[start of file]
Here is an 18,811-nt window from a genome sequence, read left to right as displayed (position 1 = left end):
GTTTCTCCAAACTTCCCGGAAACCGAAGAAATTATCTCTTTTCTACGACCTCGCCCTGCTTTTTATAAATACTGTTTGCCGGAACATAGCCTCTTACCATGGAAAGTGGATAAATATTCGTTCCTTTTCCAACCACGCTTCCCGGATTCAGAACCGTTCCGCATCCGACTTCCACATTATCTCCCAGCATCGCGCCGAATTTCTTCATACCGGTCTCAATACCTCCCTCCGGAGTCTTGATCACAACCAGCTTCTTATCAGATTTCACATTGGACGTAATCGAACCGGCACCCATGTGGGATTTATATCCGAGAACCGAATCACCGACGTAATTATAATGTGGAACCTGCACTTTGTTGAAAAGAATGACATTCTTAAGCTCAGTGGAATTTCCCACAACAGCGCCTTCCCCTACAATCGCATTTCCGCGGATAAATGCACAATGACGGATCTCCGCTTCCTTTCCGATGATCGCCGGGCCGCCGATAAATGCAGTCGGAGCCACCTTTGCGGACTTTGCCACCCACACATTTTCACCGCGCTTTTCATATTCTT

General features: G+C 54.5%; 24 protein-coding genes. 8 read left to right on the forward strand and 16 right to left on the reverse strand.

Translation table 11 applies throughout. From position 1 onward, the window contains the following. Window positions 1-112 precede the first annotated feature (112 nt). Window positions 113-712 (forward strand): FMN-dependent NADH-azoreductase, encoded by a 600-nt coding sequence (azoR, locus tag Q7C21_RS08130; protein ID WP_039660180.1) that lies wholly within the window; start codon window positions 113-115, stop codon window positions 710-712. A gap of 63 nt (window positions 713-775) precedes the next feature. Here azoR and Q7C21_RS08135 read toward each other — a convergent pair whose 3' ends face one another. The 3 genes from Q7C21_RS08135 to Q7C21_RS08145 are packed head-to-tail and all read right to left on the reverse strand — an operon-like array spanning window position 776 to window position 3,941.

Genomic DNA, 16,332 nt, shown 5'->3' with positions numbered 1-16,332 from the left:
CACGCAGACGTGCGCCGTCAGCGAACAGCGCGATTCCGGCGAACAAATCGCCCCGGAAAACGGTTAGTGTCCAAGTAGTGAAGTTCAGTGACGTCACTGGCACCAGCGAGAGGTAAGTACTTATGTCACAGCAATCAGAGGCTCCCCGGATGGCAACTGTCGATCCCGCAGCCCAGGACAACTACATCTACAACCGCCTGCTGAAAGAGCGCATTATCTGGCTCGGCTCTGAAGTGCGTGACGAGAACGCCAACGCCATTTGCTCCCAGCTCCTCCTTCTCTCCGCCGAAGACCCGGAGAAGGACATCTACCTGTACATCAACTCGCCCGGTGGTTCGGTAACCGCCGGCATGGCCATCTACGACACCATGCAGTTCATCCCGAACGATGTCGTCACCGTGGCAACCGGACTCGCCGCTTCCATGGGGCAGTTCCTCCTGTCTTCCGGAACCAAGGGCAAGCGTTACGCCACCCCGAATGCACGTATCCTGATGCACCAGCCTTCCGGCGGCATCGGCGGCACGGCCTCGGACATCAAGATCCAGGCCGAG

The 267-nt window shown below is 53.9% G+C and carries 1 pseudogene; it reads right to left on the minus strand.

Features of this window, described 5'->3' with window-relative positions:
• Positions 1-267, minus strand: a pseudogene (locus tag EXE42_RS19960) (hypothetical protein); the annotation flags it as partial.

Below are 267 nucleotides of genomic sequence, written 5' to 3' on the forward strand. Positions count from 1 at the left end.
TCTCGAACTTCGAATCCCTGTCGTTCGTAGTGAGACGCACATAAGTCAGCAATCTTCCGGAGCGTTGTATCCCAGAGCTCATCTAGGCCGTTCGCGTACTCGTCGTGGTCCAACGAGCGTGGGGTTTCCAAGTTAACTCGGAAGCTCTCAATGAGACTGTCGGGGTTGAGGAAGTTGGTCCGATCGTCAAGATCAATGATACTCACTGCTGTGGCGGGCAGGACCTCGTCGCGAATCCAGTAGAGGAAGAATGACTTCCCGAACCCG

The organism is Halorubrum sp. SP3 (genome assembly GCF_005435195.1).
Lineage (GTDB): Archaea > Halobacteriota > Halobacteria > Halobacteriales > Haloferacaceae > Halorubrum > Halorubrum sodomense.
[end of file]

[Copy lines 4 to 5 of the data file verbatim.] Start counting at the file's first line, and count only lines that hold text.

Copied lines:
Translation table 11 applies throughout. From position 1 onward, the window contains the following. Window positions 1-112 precede the first annotated feature (112 nt). Window positions 113-712 (forward strand): FMN-dependent NADH-azoreductase, encoded by a 600-nt coding sequence (azoR, locus tag Q7C21_RS08130; protein ID WP_039660180.1) that lies wholly within the window; start codon window positions 113-115, stop codon window positions 710-712. A gap of 63 nt (window positions 713-775) precedes the next feature. Here azoR and Q7C21_RS08135 read toward each other — a convergent pair whose 3' ends face one another. The 3 genes from Q7C21_RS08135 to Q7C21_RS08145 are packed head-to-tail and all read right to left on the reverse strand — an operon-like array spanning window position 776 to window position 3,941.

Genomic DNA, 16,332 nt, shown 5'->3' with positions numbered 1-16,332 from the left: